Book Image

Embedded Programming with Modern C++ Cookbook

By : Igor Viarheichyk
Book Image

Embedded Programming with Modern C++ Cookbook

By: Igor Viarheichyk

Overview of this book

Developing applications for embedded systems may seem like a daunting task as developers face challenges related to limited memory, high power consumption, and maintaining real-time responses. This book is a collection of practical examples to explain how to develop applications for embedded boards and overcome the challenges that you may encounter while developing. The book will start with an introduction to embedded systems and how to set up the development environment. By teaching you to build your first embedded application, the book will help you progress from the basics to more complex concepts, such as debugging, logging, and profiling. Moving ahead, you will learn how to use specialized memory and custom allocators. From here, you will delve into recipes that will teach you how to work with the C++ memory model, atomic variables, and synchronization. The book will then take you through recipes on inter-process communication, data serialization, and timers. Finally, you will cover topics such as error handling and guidelines for real-time systems and safety-critical systems. By the end of this book, you will have become proficient in building robust and secure embedded applications with C++.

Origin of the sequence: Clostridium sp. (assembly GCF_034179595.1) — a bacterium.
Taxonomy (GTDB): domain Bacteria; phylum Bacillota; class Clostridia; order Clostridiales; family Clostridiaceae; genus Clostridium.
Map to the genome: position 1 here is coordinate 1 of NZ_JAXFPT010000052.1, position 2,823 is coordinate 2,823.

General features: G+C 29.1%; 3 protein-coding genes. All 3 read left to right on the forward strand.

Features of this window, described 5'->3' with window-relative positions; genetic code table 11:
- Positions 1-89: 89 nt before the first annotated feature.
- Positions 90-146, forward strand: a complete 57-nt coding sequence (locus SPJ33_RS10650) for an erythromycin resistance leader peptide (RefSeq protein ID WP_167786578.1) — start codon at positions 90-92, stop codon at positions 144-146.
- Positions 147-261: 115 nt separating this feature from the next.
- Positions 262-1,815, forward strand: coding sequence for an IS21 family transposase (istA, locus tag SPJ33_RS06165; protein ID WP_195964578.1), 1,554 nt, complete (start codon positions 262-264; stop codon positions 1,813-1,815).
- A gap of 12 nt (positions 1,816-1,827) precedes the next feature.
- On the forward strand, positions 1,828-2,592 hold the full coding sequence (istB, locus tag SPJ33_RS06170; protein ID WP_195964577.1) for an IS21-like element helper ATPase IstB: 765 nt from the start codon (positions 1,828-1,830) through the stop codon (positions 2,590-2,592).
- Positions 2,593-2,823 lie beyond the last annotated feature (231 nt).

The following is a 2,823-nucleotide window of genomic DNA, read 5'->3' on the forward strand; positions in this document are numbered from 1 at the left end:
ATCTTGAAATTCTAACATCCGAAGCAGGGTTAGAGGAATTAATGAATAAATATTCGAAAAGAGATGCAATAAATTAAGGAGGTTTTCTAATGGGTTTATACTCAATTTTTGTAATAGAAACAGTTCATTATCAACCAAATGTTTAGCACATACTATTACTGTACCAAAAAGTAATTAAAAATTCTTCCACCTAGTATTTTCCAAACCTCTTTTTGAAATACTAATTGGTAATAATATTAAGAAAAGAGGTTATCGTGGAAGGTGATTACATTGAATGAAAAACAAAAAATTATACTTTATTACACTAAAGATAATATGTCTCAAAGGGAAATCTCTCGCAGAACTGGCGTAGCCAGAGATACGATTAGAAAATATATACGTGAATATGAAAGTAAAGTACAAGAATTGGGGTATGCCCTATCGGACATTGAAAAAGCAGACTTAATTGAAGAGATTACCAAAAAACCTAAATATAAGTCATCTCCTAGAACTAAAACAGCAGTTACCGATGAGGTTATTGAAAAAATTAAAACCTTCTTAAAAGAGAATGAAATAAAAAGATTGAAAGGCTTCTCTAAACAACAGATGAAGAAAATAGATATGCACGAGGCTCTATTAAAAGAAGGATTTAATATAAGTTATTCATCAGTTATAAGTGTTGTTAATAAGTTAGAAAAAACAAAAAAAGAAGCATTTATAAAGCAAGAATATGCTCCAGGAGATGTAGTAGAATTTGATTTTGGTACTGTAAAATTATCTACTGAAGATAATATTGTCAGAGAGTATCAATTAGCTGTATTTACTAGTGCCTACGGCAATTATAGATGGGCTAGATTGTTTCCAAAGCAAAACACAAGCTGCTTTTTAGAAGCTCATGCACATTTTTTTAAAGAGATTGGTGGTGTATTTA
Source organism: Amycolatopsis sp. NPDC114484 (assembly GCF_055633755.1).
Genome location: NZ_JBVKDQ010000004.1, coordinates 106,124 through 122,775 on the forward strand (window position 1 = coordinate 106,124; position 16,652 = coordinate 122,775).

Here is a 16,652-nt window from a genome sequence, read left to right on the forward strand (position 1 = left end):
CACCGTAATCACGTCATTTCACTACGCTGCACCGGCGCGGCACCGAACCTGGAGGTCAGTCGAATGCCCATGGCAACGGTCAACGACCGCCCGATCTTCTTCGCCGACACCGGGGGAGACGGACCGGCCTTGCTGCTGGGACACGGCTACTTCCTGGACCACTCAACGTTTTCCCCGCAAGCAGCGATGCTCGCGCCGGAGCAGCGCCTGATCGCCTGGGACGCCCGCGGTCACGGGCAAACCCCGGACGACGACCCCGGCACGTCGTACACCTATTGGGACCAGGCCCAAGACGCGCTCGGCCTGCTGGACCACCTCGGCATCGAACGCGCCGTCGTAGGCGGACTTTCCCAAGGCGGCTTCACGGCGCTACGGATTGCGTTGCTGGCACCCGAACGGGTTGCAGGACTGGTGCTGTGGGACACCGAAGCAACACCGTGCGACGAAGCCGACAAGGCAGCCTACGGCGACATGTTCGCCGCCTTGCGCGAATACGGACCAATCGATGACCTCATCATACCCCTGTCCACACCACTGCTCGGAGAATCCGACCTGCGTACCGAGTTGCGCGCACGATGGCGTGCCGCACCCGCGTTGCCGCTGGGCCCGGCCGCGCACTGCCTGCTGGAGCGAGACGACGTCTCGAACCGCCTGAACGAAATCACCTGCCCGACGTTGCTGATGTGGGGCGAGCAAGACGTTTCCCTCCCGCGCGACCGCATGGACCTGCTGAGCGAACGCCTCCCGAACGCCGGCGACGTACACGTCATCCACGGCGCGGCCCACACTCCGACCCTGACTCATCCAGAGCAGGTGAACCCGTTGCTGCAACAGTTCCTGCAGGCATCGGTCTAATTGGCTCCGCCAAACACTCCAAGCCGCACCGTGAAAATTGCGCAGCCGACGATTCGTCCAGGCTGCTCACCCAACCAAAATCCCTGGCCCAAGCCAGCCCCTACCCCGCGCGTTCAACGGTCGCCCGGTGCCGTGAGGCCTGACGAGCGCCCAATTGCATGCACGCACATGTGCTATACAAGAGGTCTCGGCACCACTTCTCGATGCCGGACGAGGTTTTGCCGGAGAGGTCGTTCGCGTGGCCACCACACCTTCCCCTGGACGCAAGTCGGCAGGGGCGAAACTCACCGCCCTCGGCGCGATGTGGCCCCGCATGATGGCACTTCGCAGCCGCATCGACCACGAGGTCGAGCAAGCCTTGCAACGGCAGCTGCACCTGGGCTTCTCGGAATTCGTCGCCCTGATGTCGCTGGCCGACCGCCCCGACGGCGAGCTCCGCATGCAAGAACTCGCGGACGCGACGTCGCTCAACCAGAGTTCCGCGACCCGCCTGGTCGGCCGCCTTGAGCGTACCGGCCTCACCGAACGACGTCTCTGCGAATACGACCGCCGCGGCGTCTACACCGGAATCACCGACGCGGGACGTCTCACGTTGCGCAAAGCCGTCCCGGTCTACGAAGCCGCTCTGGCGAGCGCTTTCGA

Table of Contents (17 chapters)

Avoiding exceptions for error handling

A mechanism of exceptions is an integral part of the C++ standard. It is a recommended way to design error handling in C++ programs. It does, however, have limitations that do not always make it acceptable for real-time systems, especially safety-critical ones. 

C++ exception handling depends heavily on stack unwinding. Once an exception is thrown, it propagates by the call stack up to the catch block that can handle it. This means that destructors of all local objects in all stack frames in its path are invoked, and it is hard to determine and formally prove the worst-case time of this process.

That is why coding guidelines for safety-critical systems, such as MISRA or JSF, explicitly forbid the use of exceptions for error handling. 

This does not mean that C++ developers have to revert to the traditional plain C error codes...